The City of Charlottesville plans to pay $2.85 million to purchase a half-acre lot at the corner of Market Street and 9th Street to address the growing parking needs downtown, officials said Tuesday.
The money will come out of a $4 million capital improvement plan contingency fund, said City Manager Maurice Jones.
A purchase contract for the property is on Charlottesville City Council’s November 21 agenda, officials said at a press conference. The Market Street parcel, which is owned by PJB Market, LLC, is valued at $1,443,700, property records show.
The purchase was announced as part of a larger parking action plan, which included establishing a Parking Action Team of existing city staff and developing a request for proposals to implement on-street metering.
The plan also includes expanding transit and park-and-ride options to downtown, developing a municipally-owned parking facility on West Main Street and developing Public-Private Educational Facilities Infrastructure Act guidelines.
To implement the plan, the city has hired Rick Siebert to be Charlottesville’s first parking manager, Mayor Mike Signer announced.
Siebert, who is expected to start in December, will be paid $73,000 a year, said Chris Engel, city director of economic development
Siebert will run a newly-formed parking department that will operate under the Office of Economic Development and the City Manager’s Office, Jones said.
Additionally, city staff have requested a CIP allocation of $2 million per year for parking in each of the next five years as part of the FY 2018 budget process, according to a news release.
Competition for the Market Street parcel and climbing city land values pushed the purchase price beyond assessment, city officials said.
“The city is right now basically in a land rush, prices are going up all over the city,” said city councilor Bob Fenwick. “We are not the only person who wanted that property, so the market forces sort of dictated the price.”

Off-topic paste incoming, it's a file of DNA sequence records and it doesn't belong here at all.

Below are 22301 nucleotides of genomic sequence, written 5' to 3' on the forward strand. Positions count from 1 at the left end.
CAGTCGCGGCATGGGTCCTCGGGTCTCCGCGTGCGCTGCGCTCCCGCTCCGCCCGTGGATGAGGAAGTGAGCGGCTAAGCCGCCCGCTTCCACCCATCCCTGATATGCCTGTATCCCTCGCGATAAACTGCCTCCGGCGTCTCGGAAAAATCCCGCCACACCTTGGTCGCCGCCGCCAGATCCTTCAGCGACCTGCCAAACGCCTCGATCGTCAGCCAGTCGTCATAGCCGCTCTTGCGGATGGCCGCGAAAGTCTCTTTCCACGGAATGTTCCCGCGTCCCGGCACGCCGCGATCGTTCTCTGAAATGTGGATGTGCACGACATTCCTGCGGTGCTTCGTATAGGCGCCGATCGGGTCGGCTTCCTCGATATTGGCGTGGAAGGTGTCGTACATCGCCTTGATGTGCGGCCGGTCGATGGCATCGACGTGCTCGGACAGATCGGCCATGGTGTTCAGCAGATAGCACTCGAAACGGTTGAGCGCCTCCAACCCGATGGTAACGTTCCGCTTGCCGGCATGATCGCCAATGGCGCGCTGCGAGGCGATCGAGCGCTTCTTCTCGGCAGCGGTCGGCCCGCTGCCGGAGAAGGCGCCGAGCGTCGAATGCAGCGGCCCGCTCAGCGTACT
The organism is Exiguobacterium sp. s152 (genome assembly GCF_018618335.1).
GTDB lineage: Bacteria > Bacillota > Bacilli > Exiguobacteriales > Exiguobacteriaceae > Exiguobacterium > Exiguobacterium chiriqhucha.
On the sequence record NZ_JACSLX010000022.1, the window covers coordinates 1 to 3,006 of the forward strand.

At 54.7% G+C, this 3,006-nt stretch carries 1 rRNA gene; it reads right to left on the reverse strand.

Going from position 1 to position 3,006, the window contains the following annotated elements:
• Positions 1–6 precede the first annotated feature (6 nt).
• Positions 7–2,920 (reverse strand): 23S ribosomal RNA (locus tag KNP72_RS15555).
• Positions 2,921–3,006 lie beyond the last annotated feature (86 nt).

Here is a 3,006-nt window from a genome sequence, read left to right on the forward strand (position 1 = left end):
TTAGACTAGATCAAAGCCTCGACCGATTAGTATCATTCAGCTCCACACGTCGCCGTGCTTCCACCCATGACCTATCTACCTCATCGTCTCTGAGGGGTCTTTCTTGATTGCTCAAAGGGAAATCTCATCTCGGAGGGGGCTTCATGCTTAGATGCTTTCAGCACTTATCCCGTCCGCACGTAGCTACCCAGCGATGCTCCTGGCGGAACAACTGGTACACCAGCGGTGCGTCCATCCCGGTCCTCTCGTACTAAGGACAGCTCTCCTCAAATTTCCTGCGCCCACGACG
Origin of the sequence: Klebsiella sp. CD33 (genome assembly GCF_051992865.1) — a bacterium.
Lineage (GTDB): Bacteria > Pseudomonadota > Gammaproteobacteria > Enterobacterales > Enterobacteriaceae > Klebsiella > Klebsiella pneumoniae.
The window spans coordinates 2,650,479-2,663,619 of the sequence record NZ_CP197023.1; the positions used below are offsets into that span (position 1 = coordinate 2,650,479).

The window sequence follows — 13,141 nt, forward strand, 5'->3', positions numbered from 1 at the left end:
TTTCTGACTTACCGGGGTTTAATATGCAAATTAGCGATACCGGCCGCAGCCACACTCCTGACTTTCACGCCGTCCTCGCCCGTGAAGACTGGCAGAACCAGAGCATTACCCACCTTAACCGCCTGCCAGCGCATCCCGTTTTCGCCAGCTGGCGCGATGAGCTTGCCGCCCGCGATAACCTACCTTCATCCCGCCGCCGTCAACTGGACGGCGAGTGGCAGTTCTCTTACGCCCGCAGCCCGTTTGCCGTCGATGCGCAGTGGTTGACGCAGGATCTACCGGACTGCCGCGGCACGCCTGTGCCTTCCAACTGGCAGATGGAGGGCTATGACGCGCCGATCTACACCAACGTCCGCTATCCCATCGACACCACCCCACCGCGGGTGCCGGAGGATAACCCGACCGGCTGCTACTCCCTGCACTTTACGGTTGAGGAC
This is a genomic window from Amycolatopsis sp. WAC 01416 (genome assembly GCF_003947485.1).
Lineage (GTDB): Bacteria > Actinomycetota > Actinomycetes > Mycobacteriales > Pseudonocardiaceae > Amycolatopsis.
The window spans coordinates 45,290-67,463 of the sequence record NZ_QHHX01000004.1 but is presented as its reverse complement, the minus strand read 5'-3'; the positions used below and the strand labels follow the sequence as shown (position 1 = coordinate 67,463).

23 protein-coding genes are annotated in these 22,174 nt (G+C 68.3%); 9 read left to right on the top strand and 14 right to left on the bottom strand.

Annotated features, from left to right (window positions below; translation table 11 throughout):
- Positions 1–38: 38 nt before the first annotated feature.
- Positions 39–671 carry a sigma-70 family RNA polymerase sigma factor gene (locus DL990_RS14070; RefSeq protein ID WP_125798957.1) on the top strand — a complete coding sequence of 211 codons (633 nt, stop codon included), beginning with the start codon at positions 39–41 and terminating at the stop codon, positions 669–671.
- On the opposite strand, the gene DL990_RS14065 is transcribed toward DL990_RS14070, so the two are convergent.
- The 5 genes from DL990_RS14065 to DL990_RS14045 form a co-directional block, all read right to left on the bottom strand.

The lot, which is currently occupied by the Lucky 7 convenience store and Guadalajara Mexican restaurant, is adjacent to a flat lot the city owns at 7th and Market Street. The two lots together make up nearly an acre, a city release said.
Jones said Tuesday there are not yet any plans to connect the two, and said that the site is likely to remain as-is for the next three to five years.
Lucky 7 and Guadalajara will be permitted to stay on the site for the remainder of their leases, the release said.
Downtown is set to lose more than 150 parking spaces in the coming years as the Charlottesville Redevelopment and Housing Authority parcel on Levy Avenue, which is currently used for city employee parking, is developed and the Belmont Bridge is rebuilt.
Demand is also growing for monthly passes at the Market Street Garage, two blocks from the Lucky 7 and Guadalajara parcel.
Jones said he did not have an accurate estimate of how many parking spots the parcel could produce, but said it would easily be capable of exceeding the 150 spaces that are expected to disappear.
The purchase gives the city many options, the release said, including a public-private partnership for a mixed-use development that would include parking.
“We do want the private sector involved,” said city councilor Kathy Galvin. “A mixed-use building would sort of be ideal, we have not ruled anything out.”
In the release, officials said they are also working with the Charlottesville Parking Center to expand peak hours at the Water Street Parking Garage.
“At the request of the business community, we are attempting to work with our partner at the Water Street Parking Garage to extend weekend hours on a trial basis,” the release said.
Charlottesville operates the Water Street Garage in a public-private partnership with Charlottesville Parking Center, which owns the ground lease on which the property sits.
The two entities have been at loggerheads since Mark Brown, owner of Charlottesville Parking Center, sued the city in March over his claim that city officials conspired to artificially keep prices at the garage below market rate.
Both city officials and CPC General Manager Dave Norris said the parking plan and the Water Street Garage’s expanded weekend hours have no bearing on the lawsuit.
The expanded hours – which will see the garage open until 3 a.m. Thursday to Saturday and until midnight on Sundays – are part of the proposed 2017 CPC condominium association budget, Norris said.
“We had a request from the Downtown Business Association of Charlottesville at one of their parking meetings to have extended operating hours, primarily for people who work in restaurants downtown,” Norris said.